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FEASIBILITY AND SAFETY OF A FIELD CARE CLINIC AS AN ALTERNATIVE AMBULANCE DESTINATION DURING THE COVID-19 PANDEMIC.

Authors
  • Berger, Daniel
  • Wong-Castillo, John
  • Seymour, Ryan
  • Colwell, Christopher
  • Tenner, Andrea
  • Brown, John
  • Mercer, Mary
Publication Date
Jan 01, 2023
Source
eScholarship - University of California
Keywords
License
Unknown
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Abstract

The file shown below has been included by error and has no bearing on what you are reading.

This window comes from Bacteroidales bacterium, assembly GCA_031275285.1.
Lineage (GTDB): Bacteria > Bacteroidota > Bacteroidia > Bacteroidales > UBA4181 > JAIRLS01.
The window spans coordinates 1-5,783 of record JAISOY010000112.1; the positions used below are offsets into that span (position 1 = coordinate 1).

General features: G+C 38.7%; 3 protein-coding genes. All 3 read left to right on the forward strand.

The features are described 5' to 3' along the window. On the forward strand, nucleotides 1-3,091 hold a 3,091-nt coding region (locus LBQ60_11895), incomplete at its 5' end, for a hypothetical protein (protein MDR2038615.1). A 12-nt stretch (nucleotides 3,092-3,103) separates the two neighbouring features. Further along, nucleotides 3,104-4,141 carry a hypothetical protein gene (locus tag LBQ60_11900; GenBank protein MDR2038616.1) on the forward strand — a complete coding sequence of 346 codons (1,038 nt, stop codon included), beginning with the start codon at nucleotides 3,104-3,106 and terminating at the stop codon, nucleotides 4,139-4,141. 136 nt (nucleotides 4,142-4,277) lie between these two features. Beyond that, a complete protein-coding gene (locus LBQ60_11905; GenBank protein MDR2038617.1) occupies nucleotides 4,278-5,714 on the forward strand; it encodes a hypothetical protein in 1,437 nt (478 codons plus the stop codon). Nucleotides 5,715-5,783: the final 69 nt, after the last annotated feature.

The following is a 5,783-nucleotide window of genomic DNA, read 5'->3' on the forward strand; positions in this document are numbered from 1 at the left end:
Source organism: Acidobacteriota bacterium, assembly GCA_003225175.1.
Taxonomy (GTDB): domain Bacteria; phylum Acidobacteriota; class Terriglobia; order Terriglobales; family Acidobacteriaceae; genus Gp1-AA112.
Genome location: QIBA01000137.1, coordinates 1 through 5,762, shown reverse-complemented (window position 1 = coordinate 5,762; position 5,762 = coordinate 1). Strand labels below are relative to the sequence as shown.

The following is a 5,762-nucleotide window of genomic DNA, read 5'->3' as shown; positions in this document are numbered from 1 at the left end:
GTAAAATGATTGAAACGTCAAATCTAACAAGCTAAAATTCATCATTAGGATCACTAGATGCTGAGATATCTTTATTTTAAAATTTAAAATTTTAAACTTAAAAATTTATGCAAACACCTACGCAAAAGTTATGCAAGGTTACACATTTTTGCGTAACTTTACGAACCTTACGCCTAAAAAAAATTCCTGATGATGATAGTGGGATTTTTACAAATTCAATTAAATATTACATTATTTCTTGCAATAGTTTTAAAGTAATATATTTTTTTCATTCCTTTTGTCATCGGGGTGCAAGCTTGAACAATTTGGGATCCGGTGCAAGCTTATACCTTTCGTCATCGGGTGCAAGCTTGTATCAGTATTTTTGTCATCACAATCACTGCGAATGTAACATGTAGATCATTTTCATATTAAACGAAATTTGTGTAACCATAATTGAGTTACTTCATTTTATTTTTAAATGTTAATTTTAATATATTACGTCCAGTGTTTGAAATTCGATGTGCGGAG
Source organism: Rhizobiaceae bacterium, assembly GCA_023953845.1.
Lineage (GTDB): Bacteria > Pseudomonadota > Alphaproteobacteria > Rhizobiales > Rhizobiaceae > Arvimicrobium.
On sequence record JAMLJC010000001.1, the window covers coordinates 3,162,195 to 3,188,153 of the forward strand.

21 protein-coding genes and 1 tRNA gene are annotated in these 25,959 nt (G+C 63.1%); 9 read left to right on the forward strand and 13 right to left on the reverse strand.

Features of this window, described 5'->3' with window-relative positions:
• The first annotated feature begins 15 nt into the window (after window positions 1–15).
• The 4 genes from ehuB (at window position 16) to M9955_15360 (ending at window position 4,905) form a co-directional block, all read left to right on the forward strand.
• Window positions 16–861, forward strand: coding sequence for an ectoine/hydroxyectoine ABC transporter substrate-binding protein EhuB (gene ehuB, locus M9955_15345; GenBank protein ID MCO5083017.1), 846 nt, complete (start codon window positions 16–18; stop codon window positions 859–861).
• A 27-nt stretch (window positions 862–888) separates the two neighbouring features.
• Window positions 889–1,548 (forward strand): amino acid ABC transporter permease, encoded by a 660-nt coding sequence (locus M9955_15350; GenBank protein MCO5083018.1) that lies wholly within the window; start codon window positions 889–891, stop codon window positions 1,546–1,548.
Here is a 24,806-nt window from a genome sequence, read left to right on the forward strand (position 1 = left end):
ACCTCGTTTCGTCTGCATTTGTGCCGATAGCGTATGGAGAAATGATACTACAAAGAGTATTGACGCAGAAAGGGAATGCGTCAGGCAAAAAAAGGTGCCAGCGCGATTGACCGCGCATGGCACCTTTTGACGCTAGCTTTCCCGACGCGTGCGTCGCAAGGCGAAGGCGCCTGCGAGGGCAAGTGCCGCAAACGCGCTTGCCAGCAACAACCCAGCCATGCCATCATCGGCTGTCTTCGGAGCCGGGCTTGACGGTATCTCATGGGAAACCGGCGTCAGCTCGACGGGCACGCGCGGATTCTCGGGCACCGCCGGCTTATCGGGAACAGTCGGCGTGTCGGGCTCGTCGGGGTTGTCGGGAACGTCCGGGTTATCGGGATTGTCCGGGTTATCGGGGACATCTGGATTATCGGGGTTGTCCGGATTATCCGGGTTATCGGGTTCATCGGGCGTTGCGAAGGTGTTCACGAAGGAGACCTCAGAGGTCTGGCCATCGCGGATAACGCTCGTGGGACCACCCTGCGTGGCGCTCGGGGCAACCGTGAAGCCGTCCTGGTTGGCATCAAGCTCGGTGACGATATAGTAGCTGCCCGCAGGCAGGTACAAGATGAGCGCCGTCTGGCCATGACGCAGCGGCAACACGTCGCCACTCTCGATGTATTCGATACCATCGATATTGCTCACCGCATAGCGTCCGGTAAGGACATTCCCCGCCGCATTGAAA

BackgroundAnticipating an increased utilization of healthcare facilities during the COVID-19 surge, the San Francisco Department of Public Health developed a plan to deploy neighborhood-based Field Care Clinics (FCCs) that would decompress emergency departments by serving patients with low acuity complaints. These clinics would receive patients directly from the Emergency Medical Services (EMS) system. Transports were initiated by a paramedic-driven protocol, originally by EMS crews and later by the Centralized Ambulance Destination Determination (CADDiE) System. In this study, we evaluated the outcomes of EMS patients who were transported to the FCC, specifically as to whether they required subsequent transfer to the emergency department.MethodsWe performed a retrospective study of all patients transported to the Bayview-Hunters Point (BHP) neighborhood FCC by EMS between April 11th, 2020, and December 16th, 2020. Descriptive statistics and Chi-Square Tests were used to analyze patient data.ResultsIn total, 35 patients (20 men, 15 women, average age of 50.9 years) were transported to the FCC. Of these, 16 were Black/African American, 7 were White, 3 were Asian, with 9 identifying as of other races and 9 of Hispanic ethnicity. Twenty-three of these transports resulted from a CADDiE recommendation. Approximately half (n=20) of calls originated within the BHP neighborhood. The most frequent patient complaint was "Pain." Of patients transported to the FCC, 23 were treated and discharged. The 12 remaining patients required hospital transfer, with 3 being discharged after receiving treatment in the emergency department and 9 requiring hospital admission, psychiatric, or sobering services. The likelihood of hospital transfer did not significantly vary by sex (p=0.41), 9-1-1 call origination relative to BHP neighborhood (p=0.92), or CADDiE recommendation (p=0.51).ConclusionThree-fourths of patients who required subsequent hospital transfer were admitted or required specialized services, suggesting that the FCC was viable for managing low acuity conditions. However, the underutilization of the FCC by EMS as a transport destination and a high hospital transfer rate indicates training and protocol refinement opportunities. Despite the small cohort size, this study demonstrates that an FCC alternative care site can act as a viable source for urgent and emergency care during a pandemic.

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